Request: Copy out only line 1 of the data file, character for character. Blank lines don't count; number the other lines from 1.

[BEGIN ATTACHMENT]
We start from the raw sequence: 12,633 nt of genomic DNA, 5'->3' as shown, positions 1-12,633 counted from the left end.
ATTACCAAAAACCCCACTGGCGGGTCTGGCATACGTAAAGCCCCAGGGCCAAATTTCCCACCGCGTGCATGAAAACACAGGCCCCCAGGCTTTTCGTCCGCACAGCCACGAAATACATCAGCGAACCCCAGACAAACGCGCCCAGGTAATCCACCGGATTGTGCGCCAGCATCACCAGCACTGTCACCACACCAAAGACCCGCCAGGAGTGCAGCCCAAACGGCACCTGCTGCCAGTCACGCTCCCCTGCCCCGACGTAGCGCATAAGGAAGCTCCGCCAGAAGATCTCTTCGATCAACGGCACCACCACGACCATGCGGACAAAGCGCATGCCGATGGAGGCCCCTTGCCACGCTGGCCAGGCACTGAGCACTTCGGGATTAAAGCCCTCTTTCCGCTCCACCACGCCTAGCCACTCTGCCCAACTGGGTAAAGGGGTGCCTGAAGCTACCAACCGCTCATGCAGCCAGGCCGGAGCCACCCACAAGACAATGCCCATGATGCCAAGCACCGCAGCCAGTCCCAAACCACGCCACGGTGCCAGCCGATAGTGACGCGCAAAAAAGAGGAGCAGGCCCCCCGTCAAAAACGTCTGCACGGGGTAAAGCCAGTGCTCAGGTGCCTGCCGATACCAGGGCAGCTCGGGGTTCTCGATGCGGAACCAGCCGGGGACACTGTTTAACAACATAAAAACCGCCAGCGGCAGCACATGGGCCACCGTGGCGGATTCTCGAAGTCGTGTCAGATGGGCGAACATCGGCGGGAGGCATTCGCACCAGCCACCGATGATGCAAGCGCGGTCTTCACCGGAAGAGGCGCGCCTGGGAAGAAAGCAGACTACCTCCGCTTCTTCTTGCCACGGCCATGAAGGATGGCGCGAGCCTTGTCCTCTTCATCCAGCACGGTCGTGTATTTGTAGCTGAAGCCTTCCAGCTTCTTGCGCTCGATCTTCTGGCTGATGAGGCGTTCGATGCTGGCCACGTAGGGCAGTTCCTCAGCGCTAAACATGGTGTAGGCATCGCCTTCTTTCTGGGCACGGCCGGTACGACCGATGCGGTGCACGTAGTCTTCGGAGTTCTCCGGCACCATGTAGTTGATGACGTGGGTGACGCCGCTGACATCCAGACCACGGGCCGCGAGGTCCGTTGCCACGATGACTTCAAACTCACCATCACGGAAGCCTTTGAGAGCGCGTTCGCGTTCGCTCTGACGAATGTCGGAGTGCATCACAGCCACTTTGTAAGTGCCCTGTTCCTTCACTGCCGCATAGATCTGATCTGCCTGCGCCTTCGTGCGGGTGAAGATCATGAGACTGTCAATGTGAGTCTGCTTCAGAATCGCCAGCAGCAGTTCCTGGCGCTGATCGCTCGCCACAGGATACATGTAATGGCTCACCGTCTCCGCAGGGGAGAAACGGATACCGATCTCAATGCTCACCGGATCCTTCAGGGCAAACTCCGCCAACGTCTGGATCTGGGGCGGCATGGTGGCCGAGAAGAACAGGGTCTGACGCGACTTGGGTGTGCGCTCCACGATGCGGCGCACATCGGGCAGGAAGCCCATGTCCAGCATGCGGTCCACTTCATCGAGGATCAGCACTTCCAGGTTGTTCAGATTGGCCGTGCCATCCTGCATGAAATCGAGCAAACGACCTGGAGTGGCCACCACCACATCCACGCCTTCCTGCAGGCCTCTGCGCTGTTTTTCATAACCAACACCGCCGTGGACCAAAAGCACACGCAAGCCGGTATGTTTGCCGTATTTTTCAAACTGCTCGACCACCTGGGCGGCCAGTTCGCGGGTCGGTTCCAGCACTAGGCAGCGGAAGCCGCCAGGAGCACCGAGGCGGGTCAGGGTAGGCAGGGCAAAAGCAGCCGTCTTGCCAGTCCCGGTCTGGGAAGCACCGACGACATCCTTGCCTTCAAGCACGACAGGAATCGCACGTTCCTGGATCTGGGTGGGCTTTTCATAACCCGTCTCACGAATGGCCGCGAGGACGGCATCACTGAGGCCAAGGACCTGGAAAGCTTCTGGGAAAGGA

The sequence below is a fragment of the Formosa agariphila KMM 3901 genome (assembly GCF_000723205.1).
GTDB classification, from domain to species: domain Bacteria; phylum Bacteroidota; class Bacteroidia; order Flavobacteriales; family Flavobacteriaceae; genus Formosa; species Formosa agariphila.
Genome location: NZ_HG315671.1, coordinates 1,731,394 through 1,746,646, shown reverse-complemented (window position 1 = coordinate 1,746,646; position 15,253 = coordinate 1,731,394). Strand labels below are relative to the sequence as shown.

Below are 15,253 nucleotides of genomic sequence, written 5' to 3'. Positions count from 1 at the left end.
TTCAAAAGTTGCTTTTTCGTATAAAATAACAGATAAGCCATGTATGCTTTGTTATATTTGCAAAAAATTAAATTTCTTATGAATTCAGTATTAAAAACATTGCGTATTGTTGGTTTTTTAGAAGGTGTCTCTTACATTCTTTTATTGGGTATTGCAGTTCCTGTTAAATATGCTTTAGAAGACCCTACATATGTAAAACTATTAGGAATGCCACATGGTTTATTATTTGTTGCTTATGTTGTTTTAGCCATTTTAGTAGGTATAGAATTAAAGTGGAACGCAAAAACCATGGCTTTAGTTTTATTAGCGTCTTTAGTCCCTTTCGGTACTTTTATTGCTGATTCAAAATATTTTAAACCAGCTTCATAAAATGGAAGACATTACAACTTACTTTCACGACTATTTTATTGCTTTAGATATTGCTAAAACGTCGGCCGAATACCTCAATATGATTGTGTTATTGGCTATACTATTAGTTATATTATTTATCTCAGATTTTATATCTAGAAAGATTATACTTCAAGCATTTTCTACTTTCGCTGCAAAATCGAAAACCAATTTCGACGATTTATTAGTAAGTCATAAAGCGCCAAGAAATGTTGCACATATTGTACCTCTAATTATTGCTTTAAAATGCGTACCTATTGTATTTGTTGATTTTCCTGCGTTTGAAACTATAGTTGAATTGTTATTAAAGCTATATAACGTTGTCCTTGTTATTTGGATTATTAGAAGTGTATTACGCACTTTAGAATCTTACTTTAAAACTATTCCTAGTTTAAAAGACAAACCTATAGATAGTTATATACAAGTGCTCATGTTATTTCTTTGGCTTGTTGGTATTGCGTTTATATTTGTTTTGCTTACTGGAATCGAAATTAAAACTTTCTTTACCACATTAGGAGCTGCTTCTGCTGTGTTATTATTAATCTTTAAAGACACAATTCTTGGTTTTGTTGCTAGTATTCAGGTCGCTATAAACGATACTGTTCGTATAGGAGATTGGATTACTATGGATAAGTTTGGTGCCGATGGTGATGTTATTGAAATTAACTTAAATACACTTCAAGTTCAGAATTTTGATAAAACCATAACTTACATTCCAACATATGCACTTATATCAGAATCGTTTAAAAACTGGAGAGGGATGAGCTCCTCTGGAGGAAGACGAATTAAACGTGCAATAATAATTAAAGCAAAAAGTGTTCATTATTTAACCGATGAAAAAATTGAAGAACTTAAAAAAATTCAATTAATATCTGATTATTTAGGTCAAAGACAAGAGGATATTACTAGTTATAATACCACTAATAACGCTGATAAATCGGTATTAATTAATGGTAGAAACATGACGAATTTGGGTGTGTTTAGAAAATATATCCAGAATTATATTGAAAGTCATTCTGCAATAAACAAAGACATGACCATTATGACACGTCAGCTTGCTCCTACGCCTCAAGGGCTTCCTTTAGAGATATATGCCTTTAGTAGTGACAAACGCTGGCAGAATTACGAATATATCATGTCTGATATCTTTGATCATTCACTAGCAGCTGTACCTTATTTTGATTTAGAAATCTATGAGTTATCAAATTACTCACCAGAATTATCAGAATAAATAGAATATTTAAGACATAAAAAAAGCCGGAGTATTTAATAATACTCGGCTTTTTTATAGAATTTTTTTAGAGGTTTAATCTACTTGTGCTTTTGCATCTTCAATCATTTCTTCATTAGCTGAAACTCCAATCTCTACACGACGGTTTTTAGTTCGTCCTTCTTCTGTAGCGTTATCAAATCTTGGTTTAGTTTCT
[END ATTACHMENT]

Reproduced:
We start from the raw sequence: 12,633 nt of genomic DNA, 5'->3' as shown, positions 1-12,633 counted from the left end.